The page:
Read the full piece in New York Focus
On Monday morning, about a dozen people gathered at a small homeless encampment near Tompkins Square Park in Manhattan’s East Village to hold a memorial service for Jose Hernandez, known to the community as Joe, an encampment resident who had died just days earlier.
As the group of residents, activists, and other community members lit candles, hung flowers, and wrote loving messages to Hernandez in preparation for the service, roughly a dozen New York City Police Department officers and a handful of city Department of Sanitation workers approached the encampment’s lone standing tent and pile of belongings, which were sitting only a few feet away.
The mourners knew why the city had come: Since Mayor Eric Adams ramped up homeless encampment “cleanups” — colloquially known as sweeps — earlier this year, city workers have shown up to dismantle this encampment nearly 10 times, throwing away residents’ tents and belongings and sometimes arresting community members who protest the forcible relocation.
The sweeps are part of Adams’s efforts to compel unhoused people sleeping on the street to accept city services, like homeless shelters and safe havens. But many, including those at this East Village encampment, which they have dubbed Anarchy Row, have bad experiences in such facilities, which they describe as carceral and dangerous. They refuse the city’s services unless they include a private room, without a curfew, or a pathway to a permanent apartment, which the city often doesn’t offer. So the city comes, again and again to the same encampments, often trashing residents’ belongings.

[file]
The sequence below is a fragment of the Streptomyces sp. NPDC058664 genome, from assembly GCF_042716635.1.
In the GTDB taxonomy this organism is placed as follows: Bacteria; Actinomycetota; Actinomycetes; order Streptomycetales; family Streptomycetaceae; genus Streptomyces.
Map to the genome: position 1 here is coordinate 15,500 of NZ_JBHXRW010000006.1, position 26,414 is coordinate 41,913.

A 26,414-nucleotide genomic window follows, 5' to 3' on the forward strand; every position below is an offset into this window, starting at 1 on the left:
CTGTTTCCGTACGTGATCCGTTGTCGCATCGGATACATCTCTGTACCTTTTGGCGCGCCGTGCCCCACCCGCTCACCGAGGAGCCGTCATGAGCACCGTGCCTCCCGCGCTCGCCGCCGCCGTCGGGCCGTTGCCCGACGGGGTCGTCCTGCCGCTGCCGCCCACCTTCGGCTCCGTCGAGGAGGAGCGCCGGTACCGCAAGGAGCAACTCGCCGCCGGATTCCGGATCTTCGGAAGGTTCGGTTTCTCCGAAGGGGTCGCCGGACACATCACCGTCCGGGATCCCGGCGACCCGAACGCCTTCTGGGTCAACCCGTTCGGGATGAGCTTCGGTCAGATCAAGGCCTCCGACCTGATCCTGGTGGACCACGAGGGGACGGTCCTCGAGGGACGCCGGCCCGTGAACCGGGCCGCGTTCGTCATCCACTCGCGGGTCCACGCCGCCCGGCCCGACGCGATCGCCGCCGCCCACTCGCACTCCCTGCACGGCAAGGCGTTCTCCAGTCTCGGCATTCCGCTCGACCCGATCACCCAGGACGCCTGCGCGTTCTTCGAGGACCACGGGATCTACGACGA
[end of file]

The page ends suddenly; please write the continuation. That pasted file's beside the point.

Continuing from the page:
Among the cops who arrived Monday morning were those assigned to the local precinct, as well as several members of the new “business improvement deployment team,” a unit the NYPD quietly rolled out in March to police for homelessness and quality of life crimes in Manhattan shopping areas. According to the New York Post, the department formed the roughly 30-officer team after Midtown businesses complained about “deteriorating conditions” in their areas, and it responds to complaints directly from business improvement districts and community boards.
As the cops approached the encampment, community members asked them to hold off on the sweep. “Can you wait until the memorial is done?” someone asked Sergeant Michael Fox of the Ninth Precinct.
“You can go over there and take care of the memorial; I’m in the middle of doing something here,” Fox replied. “You’re impeding my police investigation. … Blow your candles and stuff and set up over there.”
Sanitation workers then threw the tent and belongings into a garbage truck, while community members accused the cops of interrupting what they hoped would be a peaceful service. “I’m not interrupting anything,” Fox responded. “You’re interrupting me.”
“Can you just show a little respect for the memorial?” someone asked. “When you show us respect, we’ll show respect,” Fox said.
As the sanitation workers continued to sweep, some community members yelled at the cops, some recorded on their cell phones, while others embraced one another, and some cried.